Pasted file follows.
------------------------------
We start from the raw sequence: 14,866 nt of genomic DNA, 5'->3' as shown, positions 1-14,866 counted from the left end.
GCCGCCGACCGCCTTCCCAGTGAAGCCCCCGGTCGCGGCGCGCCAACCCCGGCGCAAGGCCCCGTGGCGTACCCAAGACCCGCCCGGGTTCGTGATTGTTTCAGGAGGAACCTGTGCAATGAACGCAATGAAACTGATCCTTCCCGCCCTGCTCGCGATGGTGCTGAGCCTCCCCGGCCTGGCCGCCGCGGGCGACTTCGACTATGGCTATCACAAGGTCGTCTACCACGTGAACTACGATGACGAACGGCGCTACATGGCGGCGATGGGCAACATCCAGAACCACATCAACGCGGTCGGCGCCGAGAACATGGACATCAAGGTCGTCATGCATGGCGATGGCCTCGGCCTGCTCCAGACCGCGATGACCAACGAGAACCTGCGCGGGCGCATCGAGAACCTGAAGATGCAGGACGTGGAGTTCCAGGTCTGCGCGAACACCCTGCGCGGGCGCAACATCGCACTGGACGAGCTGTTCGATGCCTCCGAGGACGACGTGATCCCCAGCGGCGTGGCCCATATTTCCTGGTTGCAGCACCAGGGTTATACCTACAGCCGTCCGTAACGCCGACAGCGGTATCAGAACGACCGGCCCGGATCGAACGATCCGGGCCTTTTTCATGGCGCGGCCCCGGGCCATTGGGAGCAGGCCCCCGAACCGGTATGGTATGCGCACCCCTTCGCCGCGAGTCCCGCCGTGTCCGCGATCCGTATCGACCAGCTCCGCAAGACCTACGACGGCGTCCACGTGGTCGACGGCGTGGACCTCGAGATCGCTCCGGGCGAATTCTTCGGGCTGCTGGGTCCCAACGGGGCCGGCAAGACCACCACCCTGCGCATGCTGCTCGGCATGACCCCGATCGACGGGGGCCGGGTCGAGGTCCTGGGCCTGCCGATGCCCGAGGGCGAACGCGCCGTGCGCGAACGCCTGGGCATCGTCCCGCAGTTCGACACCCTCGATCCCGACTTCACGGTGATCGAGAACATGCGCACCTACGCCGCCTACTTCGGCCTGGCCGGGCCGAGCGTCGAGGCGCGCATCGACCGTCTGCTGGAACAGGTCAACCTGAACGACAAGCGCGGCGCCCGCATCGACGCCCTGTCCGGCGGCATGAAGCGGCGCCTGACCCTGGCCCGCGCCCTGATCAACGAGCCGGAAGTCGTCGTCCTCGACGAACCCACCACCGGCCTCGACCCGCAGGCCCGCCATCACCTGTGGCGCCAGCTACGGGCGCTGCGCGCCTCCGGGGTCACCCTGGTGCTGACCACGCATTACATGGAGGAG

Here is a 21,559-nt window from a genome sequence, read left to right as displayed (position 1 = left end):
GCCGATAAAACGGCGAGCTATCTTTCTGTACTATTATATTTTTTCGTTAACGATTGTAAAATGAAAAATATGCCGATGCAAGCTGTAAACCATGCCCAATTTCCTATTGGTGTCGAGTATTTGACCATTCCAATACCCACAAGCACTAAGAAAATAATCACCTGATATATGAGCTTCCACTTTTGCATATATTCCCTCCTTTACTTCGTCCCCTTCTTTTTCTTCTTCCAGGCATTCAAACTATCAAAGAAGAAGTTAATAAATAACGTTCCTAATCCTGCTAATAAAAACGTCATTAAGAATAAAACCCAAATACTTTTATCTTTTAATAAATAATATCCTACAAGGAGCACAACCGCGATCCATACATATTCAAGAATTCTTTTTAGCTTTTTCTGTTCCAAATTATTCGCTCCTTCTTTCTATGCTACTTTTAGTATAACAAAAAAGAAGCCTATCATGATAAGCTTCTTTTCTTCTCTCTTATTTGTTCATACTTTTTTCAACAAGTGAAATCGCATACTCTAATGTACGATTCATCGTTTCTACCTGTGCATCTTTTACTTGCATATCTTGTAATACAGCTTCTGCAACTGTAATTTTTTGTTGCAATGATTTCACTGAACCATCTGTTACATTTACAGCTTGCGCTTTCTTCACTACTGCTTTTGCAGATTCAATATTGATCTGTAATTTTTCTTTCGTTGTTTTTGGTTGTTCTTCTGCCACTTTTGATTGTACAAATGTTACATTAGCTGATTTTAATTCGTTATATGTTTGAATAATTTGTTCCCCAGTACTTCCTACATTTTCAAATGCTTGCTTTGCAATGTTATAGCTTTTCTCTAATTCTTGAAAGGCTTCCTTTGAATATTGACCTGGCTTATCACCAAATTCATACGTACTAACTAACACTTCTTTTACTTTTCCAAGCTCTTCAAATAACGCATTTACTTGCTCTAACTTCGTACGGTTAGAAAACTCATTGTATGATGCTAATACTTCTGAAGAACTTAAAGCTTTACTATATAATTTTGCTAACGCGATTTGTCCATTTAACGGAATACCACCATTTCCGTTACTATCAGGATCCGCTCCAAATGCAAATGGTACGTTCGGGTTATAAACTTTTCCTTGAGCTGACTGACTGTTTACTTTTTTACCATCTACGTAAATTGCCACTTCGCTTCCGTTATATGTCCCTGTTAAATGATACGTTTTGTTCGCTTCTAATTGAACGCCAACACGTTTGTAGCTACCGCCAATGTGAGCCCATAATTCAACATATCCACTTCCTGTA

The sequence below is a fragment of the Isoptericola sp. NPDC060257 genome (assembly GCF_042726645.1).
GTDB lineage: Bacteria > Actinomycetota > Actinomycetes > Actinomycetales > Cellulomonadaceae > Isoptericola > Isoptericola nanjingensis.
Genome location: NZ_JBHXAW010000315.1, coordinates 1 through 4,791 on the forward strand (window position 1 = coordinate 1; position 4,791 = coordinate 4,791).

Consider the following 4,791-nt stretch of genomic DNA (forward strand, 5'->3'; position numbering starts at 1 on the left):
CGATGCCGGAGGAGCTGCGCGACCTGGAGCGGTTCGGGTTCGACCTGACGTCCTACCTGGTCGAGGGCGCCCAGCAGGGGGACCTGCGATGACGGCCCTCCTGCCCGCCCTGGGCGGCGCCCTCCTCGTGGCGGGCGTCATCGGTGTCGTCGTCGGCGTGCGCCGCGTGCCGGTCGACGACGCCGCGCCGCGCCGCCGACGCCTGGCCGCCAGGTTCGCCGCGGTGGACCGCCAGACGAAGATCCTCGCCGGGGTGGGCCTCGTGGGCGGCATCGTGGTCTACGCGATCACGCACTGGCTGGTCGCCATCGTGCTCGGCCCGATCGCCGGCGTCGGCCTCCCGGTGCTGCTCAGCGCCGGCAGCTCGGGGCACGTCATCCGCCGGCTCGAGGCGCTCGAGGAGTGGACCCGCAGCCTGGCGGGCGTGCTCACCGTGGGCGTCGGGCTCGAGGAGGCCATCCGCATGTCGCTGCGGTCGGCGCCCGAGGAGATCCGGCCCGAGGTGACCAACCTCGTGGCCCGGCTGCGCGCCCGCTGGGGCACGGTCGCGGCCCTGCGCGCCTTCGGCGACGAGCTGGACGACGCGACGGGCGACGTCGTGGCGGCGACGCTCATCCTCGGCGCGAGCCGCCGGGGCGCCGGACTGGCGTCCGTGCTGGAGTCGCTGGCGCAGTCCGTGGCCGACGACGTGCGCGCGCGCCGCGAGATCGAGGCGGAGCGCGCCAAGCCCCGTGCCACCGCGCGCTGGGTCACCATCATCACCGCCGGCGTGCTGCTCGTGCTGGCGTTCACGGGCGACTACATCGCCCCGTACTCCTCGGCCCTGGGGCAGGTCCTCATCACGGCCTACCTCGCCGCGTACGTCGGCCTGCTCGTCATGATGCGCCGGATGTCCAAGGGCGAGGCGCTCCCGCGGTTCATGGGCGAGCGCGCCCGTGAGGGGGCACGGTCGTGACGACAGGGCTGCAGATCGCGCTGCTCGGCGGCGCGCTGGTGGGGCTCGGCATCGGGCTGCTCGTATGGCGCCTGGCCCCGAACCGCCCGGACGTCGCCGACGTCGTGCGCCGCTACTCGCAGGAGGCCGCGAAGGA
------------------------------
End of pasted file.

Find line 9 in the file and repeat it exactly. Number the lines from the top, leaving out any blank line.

CGATGCCGGAGGAGCTGCGCGACCTGGAGCGGTTCGGGTTCGACCTGACGTCCTACCTGGTCGAGGGCGCCCAGCAGGGGGACCTGCGATGACGGCCCTCCTGCCCGCCCTGGGCGGCGCCCTCCTCGTGGCGGGCGTCATCGGTGTCGTCGTCGGCGTGCGCCGCGTGCCGGTCGACGACGCCGCGCCGCGCCGCCGACGCCTGGCCGCCAGGTTCGCCGCGGTGGACCGCCAGACGAAGATCCTCGCCGGGGTGGGCCTCGTGGGCGGCATCGTGGTCTACGCGATCACGCACTGGCTGGTCGCCATCGTGCTCGGCCCGATCGCCGGCGTCGGCCTCCCGGTGCTGCTCAGCGCCGGCAGCTCGGGGCACGTCATCCGCCGGCTCGAGGCGCTCGAGGAGTGGACCCGCAGCCTGGCGGGCGTGCTCACCGTGGGCGTCGGGCTCGAGGAGGCCATCCGCATGTCGCTGCGGTCGGCGCCCGAGGAGATCCGGCCCGAGGTGACCAACCTCGTGGCCCGGCTGCGCGCCCGCTGGGGCACGGTCGCGGCCCTGCGCGCCTTCGGCGACGAGCTGGACGACGCGACGGGCGACGTCGTGGCGGCGACGCTCATCCTCGGCGCGAGCCGCCGGGGCGCCGGACTGGCGTCCGTGCTGGAGTCGCTGGCGCAGTCCGTGGCCGACGACGTGCGCGCGCGCCGCGAGATCGAGGCGGAGCGCGCCAAGCCCCGTGCCACCGCGCGCTGGGTCACCATCATCACCGCCGGCGTGCTGCTCGTGCTGGCGTTCACGGGCGACTACATCGCCCCGTACTCCTCGGCCCTGGGGCAGGTCCTCATCACGGCCTACCTCGCCGCGTACGTCGGCCTGCTCGTCATGATGCGCCGGATGTCCAAGGGCGAGGCGCTCCCGCGGTTCATGGGCGAGCGCGCCCGTGAGGGGGCACGGTCGTGACGACAGGGCTGCAGATCGCGCTGCTCGGCGGCGCGCTGGTGGGGCTCGGCATCGGGCTGCTCGTATGGCGCCTGGCCCCGAACCGCCCGGACGTCGCCGACGTCGTGCGCCGCTACTCGCAGGAGGCCGCGAAGGA